Monday, May 19, 2008

Yet Another Setback for Africa

A country in turmoil. Riots and violence in the streets of what was once one of Africa's most promising states. Citizens with an average lifespan less than what it was before. People the world over have heard or read of the fall of Zimbabwe. And this piece shows that Zimbabwe's hardships are set to continue for a while more.

However, the above was not about Zimbabwe, but rather that country's southern, and--until recently--far more respectable neighbor, South Africa.

South Africans themselves are primarily to blame.

Partly due to Zimbabwe's collapse, and partly due to South Africa's relative success, the 'Rainbow Nation' has become something of a magnet for Southern Africa's economic migrants. What is very much a struggling, developing country, handicapped by AIDS and still dealing with the aftereffects of apartheid, is now further burdened by having up to roughly a tenth of its population being (largely impoverished) foreigners seeking jobs in Africa's regional power. Now these foreigners are being blamed for South Africa's less-than-stellar economy and overall development.

Maybe there is some validity to that argument; maybe not. But one thing is for sure: the violence toward these newcomers from Zimbabwe and other Southern African countries is not acceptable. Already, over twenty foreigners have been murdered--one being burnt to death--and thousands of migrants are preparing to repatriate to their countries of origin, even if they have lived legally in South Africa for over a decade.

In the case of the Zimbabweans, who comprise a large portion of these aliens, they've traded violence and persecution at home for violence and persecution in South Africa, a place in which they sought refuge. Now these refugees are preparing to travel to Zimbabwe even as that country is set for more violence. If these immigrants were to vote in the run-off, they would be subjected to intimidation, as they would throw the electorate off-balance, and bolster those who seek to finally oust Mugabe.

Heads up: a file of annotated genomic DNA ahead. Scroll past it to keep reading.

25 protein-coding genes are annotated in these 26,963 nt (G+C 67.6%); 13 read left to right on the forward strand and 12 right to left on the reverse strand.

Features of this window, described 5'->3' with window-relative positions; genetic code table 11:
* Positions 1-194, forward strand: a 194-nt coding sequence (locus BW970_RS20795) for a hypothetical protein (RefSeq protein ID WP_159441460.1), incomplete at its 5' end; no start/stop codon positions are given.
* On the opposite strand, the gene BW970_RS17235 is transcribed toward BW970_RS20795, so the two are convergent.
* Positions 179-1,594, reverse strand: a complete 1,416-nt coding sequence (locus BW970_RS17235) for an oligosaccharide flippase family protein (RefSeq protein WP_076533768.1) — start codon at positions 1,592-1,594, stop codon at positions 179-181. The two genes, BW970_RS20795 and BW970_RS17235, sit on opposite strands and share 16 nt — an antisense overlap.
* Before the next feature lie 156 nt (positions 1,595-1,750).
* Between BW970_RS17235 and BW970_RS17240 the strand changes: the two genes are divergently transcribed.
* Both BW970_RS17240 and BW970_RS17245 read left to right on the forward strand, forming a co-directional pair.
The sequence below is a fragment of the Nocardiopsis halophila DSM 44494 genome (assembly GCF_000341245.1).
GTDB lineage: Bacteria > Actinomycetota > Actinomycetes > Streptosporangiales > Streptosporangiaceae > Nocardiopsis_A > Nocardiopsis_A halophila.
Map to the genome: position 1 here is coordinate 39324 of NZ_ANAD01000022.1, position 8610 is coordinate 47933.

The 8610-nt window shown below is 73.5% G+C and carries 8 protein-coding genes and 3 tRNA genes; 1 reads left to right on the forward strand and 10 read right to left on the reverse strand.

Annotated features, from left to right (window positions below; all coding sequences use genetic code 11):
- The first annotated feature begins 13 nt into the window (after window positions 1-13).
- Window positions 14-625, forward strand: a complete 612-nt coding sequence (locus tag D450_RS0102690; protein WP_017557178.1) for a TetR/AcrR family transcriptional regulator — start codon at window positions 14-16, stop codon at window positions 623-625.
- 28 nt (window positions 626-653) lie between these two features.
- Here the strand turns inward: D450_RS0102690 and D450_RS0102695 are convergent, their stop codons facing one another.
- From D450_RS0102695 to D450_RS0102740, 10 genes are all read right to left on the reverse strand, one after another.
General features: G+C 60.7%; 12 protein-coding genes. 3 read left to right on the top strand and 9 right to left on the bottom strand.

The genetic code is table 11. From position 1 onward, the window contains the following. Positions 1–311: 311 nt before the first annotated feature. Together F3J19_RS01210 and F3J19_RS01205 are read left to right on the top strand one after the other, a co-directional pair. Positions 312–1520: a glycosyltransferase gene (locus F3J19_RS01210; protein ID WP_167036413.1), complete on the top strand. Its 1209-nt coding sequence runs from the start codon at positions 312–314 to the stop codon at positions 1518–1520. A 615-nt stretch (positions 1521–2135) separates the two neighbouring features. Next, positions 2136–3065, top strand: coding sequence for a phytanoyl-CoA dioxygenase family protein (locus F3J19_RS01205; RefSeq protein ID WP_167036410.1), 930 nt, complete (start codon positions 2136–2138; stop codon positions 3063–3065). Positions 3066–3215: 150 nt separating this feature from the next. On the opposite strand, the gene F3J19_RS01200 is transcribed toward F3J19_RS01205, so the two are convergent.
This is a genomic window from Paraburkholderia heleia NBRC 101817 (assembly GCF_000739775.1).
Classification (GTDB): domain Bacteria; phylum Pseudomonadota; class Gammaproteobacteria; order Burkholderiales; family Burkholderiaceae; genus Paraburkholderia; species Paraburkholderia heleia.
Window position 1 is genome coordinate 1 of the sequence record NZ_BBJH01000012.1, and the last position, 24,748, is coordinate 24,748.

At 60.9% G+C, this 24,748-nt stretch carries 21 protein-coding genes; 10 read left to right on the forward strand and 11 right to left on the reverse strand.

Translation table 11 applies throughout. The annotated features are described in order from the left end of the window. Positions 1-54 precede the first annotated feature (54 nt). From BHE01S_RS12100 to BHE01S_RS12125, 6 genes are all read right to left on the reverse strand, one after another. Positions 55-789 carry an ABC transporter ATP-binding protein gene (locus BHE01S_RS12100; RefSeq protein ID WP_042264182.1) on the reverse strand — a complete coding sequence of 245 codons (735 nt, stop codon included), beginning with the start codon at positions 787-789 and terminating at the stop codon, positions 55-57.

Furthermore, even if the migrants have held down South Africa's rise a bit, the fact is that the bulk of the blame falls squarely on South Africans themselves. They're responsible for their mediocre economic growth. They're responsible to the epidemic of AIDS that is wracking the country. And they're the people who voted Mbeki into power. The same Mbeki who has, as of yet, done far too little to pressure Mugabe to step down from power so that Zimbabwe can thrive once again.

While it's easy to blame the outsiders, South Africans need look no further than their own nation to see who's at fault for their country's developmental lethargy.

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Found this article interesting? Check out:
History: The Roadmap to the Future.
History: The Roadmap to the Future--Africa.
History: The Roadmap to the Future--Asia.
History: The Roadmap to the Future--Europe.
History: The Roadmap to the Future--Latin America.

The Science Fiction Channel + Technorium.
The Vegetarian Diaries + Biologeel.

1 comment:

Al said...

Do you think that perhaps a 'root cause' of the Africa problem is the tribal nature in which its culture has developed? This illness is not unique to Africa. We certainly see it in the Balkans, China (e.g., the Hans vs. everyone else), Nazi Aryanism - however this affliction appears to have taken peculiar root in Africa, and stymies a lot of progress. When things go bad, its always 'easy' to turn on people from other tribes. In the example you cited, the South Africans (Zulus?) turn on the immigrants (presumably illegal) from Rhodesia. The cure is Christ -- and for everyone to understand that we are in the same boat: sinners in need of a Saviour, and that we want ALL our neighbors, friends, and enemies to be saved. But we as people get lost in our own selfishness - of which tribalism is such a manifestation. I was just curious if you agreed that Africa has a worse case of this disease, when cared to others - and if so, what do you think was the origin?